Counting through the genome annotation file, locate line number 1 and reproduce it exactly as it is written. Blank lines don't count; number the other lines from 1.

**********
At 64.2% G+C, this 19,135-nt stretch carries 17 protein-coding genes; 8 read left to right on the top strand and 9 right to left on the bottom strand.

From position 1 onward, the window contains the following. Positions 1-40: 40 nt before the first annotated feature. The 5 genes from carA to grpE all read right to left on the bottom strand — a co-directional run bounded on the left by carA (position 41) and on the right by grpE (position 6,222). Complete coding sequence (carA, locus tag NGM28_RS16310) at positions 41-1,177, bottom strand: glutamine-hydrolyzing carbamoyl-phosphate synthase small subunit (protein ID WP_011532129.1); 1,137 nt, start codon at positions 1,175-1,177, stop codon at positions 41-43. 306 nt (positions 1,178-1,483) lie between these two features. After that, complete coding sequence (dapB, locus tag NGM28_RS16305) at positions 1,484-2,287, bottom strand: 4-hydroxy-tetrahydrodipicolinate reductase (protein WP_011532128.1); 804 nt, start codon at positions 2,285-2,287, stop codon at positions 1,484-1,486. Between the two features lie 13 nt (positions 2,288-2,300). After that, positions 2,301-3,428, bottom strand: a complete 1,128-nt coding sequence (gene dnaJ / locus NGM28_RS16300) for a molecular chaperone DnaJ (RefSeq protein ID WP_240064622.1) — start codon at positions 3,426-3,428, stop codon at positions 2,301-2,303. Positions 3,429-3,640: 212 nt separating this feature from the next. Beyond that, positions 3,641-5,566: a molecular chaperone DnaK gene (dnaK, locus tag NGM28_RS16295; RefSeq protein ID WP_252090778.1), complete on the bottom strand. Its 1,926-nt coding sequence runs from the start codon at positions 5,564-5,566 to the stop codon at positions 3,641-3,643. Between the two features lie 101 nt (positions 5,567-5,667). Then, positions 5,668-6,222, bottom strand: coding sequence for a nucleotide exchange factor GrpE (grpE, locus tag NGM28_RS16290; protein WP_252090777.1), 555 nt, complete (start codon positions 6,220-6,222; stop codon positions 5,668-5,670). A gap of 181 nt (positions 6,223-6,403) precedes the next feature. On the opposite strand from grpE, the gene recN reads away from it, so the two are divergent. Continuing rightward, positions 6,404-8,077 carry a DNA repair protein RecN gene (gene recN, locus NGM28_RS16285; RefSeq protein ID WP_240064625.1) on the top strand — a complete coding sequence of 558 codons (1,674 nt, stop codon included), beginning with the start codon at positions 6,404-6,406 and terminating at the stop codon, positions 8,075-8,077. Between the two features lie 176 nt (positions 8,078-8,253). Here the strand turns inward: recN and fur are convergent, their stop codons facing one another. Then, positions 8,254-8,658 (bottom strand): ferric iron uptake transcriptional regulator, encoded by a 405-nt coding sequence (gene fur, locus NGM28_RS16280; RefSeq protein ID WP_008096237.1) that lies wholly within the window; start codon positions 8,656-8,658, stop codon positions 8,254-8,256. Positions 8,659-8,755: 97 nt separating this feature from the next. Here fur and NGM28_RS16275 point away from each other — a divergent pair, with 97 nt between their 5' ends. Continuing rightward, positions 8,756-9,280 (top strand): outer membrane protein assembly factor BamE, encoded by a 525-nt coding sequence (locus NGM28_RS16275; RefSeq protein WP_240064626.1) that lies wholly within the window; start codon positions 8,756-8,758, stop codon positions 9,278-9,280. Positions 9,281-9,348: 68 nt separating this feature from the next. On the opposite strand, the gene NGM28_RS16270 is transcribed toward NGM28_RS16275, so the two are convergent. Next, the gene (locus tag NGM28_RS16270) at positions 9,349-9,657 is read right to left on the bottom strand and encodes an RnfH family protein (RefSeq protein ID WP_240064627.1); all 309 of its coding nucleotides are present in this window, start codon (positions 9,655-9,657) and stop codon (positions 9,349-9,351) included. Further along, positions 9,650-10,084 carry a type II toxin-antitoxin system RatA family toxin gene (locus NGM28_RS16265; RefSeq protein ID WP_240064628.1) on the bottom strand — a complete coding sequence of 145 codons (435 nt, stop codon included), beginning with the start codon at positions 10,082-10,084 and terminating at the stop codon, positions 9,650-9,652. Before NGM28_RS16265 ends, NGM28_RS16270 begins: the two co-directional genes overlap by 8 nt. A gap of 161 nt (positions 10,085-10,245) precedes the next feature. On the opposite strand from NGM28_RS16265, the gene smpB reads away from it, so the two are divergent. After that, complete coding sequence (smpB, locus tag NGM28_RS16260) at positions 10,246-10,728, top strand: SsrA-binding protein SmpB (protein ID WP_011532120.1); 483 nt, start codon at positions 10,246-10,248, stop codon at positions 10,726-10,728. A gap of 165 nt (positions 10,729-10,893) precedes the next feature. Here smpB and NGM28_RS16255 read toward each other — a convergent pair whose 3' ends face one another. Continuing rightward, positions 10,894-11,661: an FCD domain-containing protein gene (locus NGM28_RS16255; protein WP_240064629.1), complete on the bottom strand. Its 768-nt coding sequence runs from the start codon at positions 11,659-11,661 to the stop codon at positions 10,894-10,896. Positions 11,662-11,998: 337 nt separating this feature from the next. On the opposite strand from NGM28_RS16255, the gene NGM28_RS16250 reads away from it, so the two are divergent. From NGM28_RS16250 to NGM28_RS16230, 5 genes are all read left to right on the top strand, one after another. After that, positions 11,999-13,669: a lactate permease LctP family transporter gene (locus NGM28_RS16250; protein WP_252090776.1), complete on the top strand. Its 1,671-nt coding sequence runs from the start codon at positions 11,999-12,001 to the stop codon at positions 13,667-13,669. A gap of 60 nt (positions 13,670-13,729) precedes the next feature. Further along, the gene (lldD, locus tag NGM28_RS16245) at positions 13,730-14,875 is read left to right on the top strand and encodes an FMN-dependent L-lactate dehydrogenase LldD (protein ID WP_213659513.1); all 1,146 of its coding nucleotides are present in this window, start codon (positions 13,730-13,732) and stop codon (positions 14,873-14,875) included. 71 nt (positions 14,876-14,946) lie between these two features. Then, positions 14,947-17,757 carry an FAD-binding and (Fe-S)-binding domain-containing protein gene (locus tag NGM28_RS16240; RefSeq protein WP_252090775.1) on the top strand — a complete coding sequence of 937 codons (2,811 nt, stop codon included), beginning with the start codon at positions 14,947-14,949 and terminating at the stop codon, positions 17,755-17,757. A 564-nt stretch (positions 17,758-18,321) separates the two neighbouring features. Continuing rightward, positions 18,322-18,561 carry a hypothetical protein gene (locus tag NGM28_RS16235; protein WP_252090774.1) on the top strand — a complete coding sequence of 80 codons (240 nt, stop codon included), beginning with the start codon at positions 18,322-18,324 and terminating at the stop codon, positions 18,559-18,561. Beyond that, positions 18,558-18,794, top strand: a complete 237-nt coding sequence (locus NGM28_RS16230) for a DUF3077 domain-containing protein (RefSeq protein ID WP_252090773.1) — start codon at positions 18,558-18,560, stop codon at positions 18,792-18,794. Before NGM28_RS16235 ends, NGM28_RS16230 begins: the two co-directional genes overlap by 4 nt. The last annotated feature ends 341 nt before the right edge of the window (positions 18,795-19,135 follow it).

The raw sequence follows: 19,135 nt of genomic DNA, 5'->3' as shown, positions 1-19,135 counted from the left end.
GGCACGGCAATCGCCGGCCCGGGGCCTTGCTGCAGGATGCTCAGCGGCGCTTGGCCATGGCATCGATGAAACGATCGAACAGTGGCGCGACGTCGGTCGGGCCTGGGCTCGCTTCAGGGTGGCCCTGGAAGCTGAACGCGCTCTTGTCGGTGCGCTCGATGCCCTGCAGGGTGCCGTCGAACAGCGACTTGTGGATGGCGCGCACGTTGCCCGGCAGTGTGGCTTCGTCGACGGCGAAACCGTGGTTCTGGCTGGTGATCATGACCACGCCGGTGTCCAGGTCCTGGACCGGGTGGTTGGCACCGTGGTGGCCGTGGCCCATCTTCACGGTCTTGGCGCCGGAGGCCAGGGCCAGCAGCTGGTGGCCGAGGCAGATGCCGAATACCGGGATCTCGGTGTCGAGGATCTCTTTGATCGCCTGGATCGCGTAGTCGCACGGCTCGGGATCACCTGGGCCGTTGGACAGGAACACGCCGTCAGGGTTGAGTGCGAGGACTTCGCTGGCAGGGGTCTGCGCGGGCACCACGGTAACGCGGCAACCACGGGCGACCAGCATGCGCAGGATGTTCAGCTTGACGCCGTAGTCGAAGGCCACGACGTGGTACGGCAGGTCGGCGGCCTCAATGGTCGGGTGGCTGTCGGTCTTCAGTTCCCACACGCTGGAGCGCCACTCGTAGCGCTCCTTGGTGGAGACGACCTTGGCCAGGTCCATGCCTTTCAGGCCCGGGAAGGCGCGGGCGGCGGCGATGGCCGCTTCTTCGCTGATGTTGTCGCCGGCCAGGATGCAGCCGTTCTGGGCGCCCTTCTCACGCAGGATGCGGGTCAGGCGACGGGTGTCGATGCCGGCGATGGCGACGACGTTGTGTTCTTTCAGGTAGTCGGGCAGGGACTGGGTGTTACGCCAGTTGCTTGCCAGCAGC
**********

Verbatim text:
At 64.2% G+C, this 19,135-nt stretch carries 17 protein-coding genes; 8 read left to right on the top strand and 9 right to left on the bottom strand.